COVID-19 update in relation to the City of Princeton: We are asking all residents to avoid City offices such as City Hall and Public Works if at all possible. We will be open to answer phone calls and emails. The payment drop box is located outside of City Hall if you need to drop off a utility payment or any other documents. If you need to come into City Hall, please take precautions. If you are sick with a fever, cough, or any other relatable symptoms, we ask that you please do not visit City Hall at this time. We want everyone to stay healthy and safe! Thank you and we appreciate your cooperation during this time!
A message from Mayor Kevin Kernan regarding the disconnection and discontinuation of municipal water collection services: Due to the financial hardship that may be placed on our citizens by the current COVID-19 Pandemic, I am hereby directing the Public Works Foreman to suspend the disconnection of water services for non-payment of your services bill for March. Likewise, waste collection services will NOT be discontinued as well. I will also be asking the Council to waive any late charges for the Month of March. However, any charges or late fees prior to March are not affected by this order. If your financial situation has been negatively impacted as a result of COVID-19, we will work with you. Just contact City Hall if you need to speak with me, please leave a message with the Clerks and I will promptly return your call. To those of you making payments, we ask that you try to use the drop box as much as possible do to limit contact with office personnel. Take care and please remember to PRACTICE SOCIAL DISTANCING!
THE CENSUS IS COMING HOW THE CENSUS HELPS YOU AND PRINCETON Next year, our nation will embark on the 24th decennial census, an initiative that began in 1790. Some countries keep a permanent register of their residents. The United States does not follow this practice. Instead, every ten years, it literally counts the number of people within its borders. Data collected from the Census helps direct the amount of federal funding flowing into Princeton for programs like road construction and repair. The Census affects our lives in other ways. Its data impacts how many people will represent us in state and federal legislatures. Companies use its information to make choices about where to locate new businesses and factories. Some people question the confidentiality of personal data provided to the Census. There are strict laws governing confidentiality, both for census takers and in the timing of the release of detailed information. In fact, the government must wait 72 years after the information is collected to make it public. For instance, Census data from 1950 will not be available until April 1, 2022! Participating in the 2020 Census is important to us all. Unfortunately, in past censuses, some Princeton neighborhoods have had very low reporting rates. The bottom line is, when a Census postcard arrives at our residence, don’t ignore it. Be counted. Tell your family and friends their participation is needed. Otherwise, Princeton loses out on resources that help us grow and continue to be a strong place where families thrive!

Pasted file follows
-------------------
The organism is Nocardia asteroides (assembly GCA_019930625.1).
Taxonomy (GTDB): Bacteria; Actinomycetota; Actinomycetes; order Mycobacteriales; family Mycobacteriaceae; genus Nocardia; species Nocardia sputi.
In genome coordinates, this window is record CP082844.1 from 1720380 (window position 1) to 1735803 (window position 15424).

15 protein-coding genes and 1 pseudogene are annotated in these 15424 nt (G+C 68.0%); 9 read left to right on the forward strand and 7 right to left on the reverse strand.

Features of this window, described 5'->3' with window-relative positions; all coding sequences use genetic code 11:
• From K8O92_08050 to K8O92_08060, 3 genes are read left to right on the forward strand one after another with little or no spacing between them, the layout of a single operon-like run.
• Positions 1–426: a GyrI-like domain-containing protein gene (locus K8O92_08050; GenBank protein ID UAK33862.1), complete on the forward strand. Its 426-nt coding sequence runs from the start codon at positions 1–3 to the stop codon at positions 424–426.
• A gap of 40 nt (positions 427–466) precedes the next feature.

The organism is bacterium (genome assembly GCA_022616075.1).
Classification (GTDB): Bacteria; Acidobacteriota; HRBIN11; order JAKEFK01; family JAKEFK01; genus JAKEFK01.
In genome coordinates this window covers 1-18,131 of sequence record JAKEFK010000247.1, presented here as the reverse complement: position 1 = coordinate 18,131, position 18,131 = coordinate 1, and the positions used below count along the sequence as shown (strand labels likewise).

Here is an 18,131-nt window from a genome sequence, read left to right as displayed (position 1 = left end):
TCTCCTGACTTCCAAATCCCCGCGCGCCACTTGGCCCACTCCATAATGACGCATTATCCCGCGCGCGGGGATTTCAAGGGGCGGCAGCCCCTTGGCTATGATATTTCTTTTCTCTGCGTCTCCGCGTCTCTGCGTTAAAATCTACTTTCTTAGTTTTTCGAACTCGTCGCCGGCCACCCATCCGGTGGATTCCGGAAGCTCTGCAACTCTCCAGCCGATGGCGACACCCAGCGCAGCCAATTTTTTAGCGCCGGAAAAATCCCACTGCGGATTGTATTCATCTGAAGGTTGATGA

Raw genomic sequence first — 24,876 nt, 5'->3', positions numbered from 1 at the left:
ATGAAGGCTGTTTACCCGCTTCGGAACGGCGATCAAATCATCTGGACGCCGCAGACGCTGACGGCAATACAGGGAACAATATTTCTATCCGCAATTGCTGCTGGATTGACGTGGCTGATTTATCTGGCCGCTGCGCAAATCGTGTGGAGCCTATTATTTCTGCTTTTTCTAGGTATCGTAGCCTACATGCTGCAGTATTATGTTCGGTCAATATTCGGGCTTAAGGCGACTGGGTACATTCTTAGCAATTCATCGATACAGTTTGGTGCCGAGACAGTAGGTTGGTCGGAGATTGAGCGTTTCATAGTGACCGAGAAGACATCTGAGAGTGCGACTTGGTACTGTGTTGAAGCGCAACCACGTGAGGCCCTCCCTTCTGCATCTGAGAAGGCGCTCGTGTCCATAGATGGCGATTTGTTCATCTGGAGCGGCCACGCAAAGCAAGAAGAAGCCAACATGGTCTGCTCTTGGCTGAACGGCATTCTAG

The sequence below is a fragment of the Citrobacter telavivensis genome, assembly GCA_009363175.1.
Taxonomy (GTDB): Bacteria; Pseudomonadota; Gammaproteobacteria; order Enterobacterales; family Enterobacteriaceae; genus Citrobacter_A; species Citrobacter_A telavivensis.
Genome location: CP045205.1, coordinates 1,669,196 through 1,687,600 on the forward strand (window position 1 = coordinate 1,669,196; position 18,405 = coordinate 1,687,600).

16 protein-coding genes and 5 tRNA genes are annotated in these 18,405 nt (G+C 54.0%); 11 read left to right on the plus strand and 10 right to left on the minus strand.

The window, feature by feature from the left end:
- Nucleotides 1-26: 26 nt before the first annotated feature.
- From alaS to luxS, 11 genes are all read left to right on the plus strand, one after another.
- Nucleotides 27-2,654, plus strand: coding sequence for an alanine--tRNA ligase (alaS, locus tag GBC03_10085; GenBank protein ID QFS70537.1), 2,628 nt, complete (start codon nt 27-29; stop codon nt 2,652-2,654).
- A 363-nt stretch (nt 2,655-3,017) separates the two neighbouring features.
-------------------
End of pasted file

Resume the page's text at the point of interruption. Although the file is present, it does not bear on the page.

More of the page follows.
-Census data is used to plan bus routes, draw school district boundaries, and offer community services
-Businesses use Census data to decide where to put a store, office, or plant. These new locations create jobs and support the community’s economy
-Census information helps Princeton receive Federal funding
The 2020 Census will incorporate online and phone response options in addition to the traditional paper option. The online response option allows people to respond on their desktop computers, laptops, smartphones, or tablets.